Maldonado, who is half-Puerto Rican, is no stranger to creative pursuits. Learning how to sew at age 10 led her to study at the Fashion Institute of Technology. After graduating with a degree in fashion design, Maldonado worked with brands like Ralph Lauren and Urban Outfitters for over twelve years. But, in 2016, Maldonado brought a new creative vision to life to satisfy her entrepreneurial spirit: YOWIE, a brick-and-mortar hub for eclectic tastes. At the intersection of Maldonado’s love for design and community building, the YOWIE brand has collaborated with Nordstrom, Fred Segal, Lisa Says Gah, CB2, and more for curated shopping experiences.

Despite her small business’s immense success, Maldonado continues to explore new ventures. This fall, her brand will expand with YOWIE Hotel: a boutique getaway featuring retail space, a studio, a cafe, and eleven curated hotel rooms. Outside of YOWIE, Maldonado engages deeply with her community of fellow small business owners as co-creator and host of Small Enough, a series that aims to celebrate the humanity behind entrepreneurship. Maldonado is also the creative director at two boutique hotels, The Deacon, in Philadelphia, and Dye House, in Olneyville, Providence, RI.

You can check out more of Maldonado’s work here on Creatively and @hellocreatively on Instagram.

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Meet Creative Director, Shannon Maldonado

What is the first creative project you remember?

The first creative project I remember is making small felt pouches that I gifted and sold to kids in my class. My mom taught me how to sew when I was around 10, and I started making these color-blocked little bags to test my skills.

Describe your aesthetic in three words.

Minimal, nostalgic, colorful.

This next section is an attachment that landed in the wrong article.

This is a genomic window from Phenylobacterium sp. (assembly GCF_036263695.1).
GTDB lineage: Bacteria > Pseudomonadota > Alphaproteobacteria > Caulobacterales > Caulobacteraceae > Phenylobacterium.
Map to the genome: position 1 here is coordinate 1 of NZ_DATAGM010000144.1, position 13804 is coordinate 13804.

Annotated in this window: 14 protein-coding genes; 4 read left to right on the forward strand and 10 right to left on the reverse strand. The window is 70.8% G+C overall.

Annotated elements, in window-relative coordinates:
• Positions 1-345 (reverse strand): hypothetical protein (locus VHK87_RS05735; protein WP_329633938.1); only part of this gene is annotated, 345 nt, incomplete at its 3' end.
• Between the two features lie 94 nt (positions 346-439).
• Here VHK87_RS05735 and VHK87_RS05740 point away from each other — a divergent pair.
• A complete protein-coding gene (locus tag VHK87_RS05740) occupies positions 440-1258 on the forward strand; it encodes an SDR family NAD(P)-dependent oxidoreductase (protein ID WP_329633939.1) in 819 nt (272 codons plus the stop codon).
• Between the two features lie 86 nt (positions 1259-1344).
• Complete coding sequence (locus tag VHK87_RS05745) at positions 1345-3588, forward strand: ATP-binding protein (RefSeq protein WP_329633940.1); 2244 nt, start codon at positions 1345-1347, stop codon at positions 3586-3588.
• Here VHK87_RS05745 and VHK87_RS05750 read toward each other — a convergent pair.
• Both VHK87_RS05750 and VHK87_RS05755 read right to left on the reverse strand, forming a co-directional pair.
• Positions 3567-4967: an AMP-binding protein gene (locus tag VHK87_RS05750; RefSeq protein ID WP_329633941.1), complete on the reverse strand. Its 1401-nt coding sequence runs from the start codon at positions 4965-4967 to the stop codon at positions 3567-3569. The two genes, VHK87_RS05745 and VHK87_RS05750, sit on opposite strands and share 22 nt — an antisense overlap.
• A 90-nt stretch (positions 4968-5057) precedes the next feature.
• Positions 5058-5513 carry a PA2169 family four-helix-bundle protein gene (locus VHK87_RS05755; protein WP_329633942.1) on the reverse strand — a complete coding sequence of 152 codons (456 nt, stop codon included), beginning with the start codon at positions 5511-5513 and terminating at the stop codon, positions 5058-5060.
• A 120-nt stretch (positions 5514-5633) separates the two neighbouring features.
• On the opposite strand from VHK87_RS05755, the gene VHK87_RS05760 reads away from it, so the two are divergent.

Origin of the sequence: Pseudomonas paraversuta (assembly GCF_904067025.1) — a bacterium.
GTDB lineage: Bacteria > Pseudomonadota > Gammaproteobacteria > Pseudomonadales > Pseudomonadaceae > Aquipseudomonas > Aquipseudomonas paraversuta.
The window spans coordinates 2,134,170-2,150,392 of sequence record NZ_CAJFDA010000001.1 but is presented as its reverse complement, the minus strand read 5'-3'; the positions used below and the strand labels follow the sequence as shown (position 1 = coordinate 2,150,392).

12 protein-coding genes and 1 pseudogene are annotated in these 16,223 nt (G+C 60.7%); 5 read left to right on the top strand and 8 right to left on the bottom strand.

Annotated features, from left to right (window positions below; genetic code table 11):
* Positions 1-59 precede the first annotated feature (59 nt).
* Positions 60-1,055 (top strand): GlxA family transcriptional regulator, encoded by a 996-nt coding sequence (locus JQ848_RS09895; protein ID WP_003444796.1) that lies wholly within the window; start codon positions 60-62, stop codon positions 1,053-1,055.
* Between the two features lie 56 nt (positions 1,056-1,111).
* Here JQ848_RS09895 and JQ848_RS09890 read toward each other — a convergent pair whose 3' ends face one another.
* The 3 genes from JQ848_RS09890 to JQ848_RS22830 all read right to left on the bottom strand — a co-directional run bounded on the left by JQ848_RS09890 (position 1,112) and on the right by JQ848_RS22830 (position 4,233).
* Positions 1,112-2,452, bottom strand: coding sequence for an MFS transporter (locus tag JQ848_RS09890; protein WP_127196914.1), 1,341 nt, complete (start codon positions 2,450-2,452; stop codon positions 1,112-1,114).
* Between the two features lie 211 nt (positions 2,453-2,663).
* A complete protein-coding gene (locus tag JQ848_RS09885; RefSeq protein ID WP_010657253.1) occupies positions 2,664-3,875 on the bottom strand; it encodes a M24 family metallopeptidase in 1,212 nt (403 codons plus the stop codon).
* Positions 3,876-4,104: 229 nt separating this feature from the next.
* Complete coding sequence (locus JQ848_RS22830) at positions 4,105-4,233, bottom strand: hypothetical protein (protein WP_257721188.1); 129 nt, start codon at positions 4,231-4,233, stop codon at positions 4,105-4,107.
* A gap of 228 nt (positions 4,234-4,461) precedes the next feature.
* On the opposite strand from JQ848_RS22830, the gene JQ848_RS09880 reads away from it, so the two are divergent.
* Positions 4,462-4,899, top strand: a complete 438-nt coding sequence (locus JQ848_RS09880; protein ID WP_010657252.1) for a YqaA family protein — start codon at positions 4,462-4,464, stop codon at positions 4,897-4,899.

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YOWIE, Philadelphia

What was the most fulfilling collaboration you’ve worked on?

My first interior design project was The Deacon in Philadelphia. I was challenged with reimagining the interiors of a historic Baptist church that was transitioning to a boutique hotel. My late grandmother was very connected to her church, and I wanted to honor the space’s origins. I wanted to highlight its many beautiful features—the original stained glass, vaulted ceilings, and gold trim—but also add modern pieces that would complement it. The Deacon has been my hardest project so far, with so many learning curves. But, three years later, it’s the one I’m most proud of. Some original members of the former congregation have even visited and shared how the space’s mission for gathering and celebrating has been captured through our design. I know, somewhere, it’s making my grandmother smile.

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The Deacon, Philadelphia

What’s one creative project that taught you something fundamental about yourself?

A recent client project completed during quarantine reminded me of how much I crave collaboration and feedback in my work. In my former life working in fashion, I worked with cross-functional partners to see our projects to the finish line. With my consulting studio, it’s mostly myself working directly with the client. Since this project happened during quarantine, there were fewer face-to-face meetings and more urgency to complete, leaving less time to brainstorm. Towards the end, I realized that creative collaboration with clients is fundamental to my process and something I will push for in every project moving forward, even if we’re in a time crunch.

Do you think creativity is something you’re born with or something you’re taught?

I think both are true. I’ve been making things since I was a child. Being creative is something my mom both passed down and encouraged in me. I also have friends who have found creativity later in life after trying their hand at other ventures.

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What’s the last dream you had?

I recently dreamed about a podcast host I listen to accidentally giving me his notebook full of jokes and story ideas. HA!

One hundred years from now, what do you hope people write about your work?

I hope that people find my work inspiring and thoughtful. From day one, I’ve sought to highlight and champion the work of others, and it’s something I’m very proud of! There is so much research, self-reflection, adoration for design, and discovery that goes into everything I do. I hope that continues to be prevalent and resonate with people as my practice grows and evolves.

Follow @ShannonMaldonado on Creatively.

Creatively is more than a platform—we’re a creative collective.

Questions or feedback? Email us at feedback@creatively.life.